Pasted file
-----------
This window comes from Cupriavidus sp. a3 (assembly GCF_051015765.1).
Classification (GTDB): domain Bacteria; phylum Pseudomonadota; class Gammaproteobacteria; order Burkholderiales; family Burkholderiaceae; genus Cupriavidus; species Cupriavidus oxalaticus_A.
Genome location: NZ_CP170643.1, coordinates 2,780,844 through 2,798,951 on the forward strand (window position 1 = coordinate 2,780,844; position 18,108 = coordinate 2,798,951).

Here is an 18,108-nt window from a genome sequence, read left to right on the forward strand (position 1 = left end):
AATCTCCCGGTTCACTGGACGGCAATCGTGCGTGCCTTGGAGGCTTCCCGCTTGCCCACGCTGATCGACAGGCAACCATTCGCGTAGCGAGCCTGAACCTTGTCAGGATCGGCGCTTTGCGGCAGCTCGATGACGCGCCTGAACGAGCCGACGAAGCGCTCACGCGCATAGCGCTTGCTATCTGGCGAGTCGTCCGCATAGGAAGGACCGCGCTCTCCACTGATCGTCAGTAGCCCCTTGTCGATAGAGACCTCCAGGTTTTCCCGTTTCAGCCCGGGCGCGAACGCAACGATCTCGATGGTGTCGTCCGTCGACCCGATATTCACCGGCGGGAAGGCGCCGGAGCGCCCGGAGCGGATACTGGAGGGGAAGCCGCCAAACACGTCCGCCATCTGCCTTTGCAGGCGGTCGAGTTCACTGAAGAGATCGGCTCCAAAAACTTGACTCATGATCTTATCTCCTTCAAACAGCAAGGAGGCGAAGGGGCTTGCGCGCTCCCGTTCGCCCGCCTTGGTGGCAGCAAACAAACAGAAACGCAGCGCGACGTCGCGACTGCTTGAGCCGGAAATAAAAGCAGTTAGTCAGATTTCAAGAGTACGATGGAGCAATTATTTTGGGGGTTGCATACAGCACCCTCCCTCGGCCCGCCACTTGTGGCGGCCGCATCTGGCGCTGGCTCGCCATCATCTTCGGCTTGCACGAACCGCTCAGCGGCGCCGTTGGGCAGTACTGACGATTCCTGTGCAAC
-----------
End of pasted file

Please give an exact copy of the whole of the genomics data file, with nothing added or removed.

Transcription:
This window comes from Cupriavidus sp. a3 (assembly GCF_051015765.1).
Classification (GTDB): domain Bacteria; phylum Pseudomonadota; class Gammaproteobacteria; order Burkholderiales; family Burkholderiaceae; genus Cupriavidus; species Cupriavidus oxalaticus_A.
Genome location: NZ_CP170643.1, coordinates 2,780,844 through 2,798,951 on the forward strand (window position 1 = coordinate 2,780,844; position 18,108 = coordinate 2,798,951).

Here is an 18,108-nt window from a genome sequence, read left to right on the forward strand (position 1 = left end):
AATCTCCCGGTTCACTGGACGGCAATCGTGCGTGCCTTGGAGGCTTCCCGCTTGCCCACGCTGATCGACAGGCAACCATTCGCGTAGCGAGCCTGAACCTTGTCAGGATCGGCGCTTTGCGGCAGCTCGATGACGCGCCTGAACGAGCCGACGAAGCGCTCACGCGCATAGCGCTTGCTATCTGGCGAGTCGTCCGCATAGGAAGGACCGCGCTCTCCACTGATCGTCAGTAGCCCCTTGTCGATAGAGACCTCCAGGTTTTCCCGTTTCAGCCCGGGCGCGAACGCAACGATCTCGATGGTGTCGTCCGTCGACCCGATATTCACCGGCGGGAAGGCGCCGGAGCGCCCGGAGCGGATACTGGAGGGGAAGCCGCCAAACACGTCCGCCATCTGCCTTTGCAGGCGGTCGAGTTCACTGAAGAGATCGGCTCCAAAAACTTGACTCATGATCTTATCTCCTTCAAACAGCAAGGAGGCGAAGGGGCTTGCGCGCTCCCGTTCGCCCGCCTTGGTGGCAGCAAACAAACAGAAACGCAGCGCGACGTCGCGACTGCTTGAGCCGGAAATAAAAGCAGTTAGTCAGATTTCAAGAGTACGATGGAGCAATTATTTTGGGGGTTGCATACAGCACCCTCCCTCGGCCCGCCACTTGTGGCGGCCGCATCTGGCGCTGGCTCGCCATCATCTTCGGCTTGCACGAACCGCTCAGCGGCGCCGTTGGGCAGTACTGACGATTCCTGTGCAAC